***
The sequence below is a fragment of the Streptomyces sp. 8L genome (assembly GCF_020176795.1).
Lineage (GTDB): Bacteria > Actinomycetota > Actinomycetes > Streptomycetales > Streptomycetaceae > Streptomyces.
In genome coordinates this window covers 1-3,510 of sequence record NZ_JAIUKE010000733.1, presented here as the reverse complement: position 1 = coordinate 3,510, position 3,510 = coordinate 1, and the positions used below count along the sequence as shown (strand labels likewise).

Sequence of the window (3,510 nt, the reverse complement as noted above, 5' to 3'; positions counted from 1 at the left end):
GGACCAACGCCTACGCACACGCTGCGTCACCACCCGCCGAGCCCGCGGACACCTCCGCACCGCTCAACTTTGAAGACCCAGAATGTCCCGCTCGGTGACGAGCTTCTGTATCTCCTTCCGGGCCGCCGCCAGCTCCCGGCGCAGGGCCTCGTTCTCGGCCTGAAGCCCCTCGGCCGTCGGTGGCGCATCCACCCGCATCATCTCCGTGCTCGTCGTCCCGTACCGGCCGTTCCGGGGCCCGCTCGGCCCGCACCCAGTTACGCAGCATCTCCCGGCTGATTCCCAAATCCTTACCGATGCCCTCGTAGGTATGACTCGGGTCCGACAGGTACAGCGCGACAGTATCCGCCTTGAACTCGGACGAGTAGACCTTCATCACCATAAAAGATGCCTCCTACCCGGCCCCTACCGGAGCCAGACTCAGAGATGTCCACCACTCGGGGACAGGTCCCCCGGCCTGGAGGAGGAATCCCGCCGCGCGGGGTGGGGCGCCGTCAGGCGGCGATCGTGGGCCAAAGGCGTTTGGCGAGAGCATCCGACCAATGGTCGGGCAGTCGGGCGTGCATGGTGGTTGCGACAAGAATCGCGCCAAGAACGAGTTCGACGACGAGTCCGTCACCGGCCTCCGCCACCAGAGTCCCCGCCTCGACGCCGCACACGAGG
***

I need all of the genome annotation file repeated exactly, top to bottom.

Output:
The sequence below is a fragment of the Streptomyces sp. 8L genome (assembly GCF_020176795.1).
Lineage (GTDB): Bacteria > Actinomycetota > Actinomycetes > Streptomycetales > Streptomycetaceae > Streptomyces.
In genome coordinates this window covers 1-3,510 of sequence record NZ_JAIUKE010000733.1, presented here as the reverse complement: position 1 = coordinate 3,510, position 3,510 = coordinate 1, and the positions used below count along the sequence as shown (strand labels likewise).

Sequence of the window (3,510 nt, the reverse complement as noted above, 5' to 3'; positions counted from 1 at the left end):
GGACCAACGCCTACGCACACGCTGCGTCACCACCCGCCGAGCCCGCGGACACCTCCGCACCGCTCAACTTTGAAGACCCAGAATGTCCCGCTCGGTGACGAGCTTCTGTATCTCCTTCCGGGCCGCCGCCAGCTCCCGGCGCAGGGCCTCGTTCTCGGCCTGAAGCCCCTCGGCCGTCGGTGGCGCATCCACCCGCATCATCTCCGTGCTCGTCGTCCCGTACCGGCCGTTCCGGGGCCCGCTCGGCCCGCACCCAGTTACGCAGCATCTCCCGGCTGATTCCCAAATCCTTACCGATGCCCTCGTAGGTATGACTCGGGTCCGACAGGTACAGCGCGACAGTATCCGCCTTGAACTCGGACGAGTAGACCTTCATCACCATAAAAGATGCCTCCTACCCGGCCCCTACCGGAGCCAGACTCAGAGATGTCCACCACTCGGGGACAGGTCCCCCGGCCTGGAGGAGGAATCCCGCCGCGCGGGGTGGGGCGCCGTCAGGCGGCGATCGTGGGCCAAAGGCGTTTGGCGAGAGCATCCGACCAATGGTCGGGCAGTCGGGCGTGCATGGTGGTTGCGACAAGAATCGCGCCAAGAACGAGTTCGACGACGAGTCCGTCACCGGCCTCCGCCACCAGAGTCCCCGCCTCGACGCCGCACACGAGG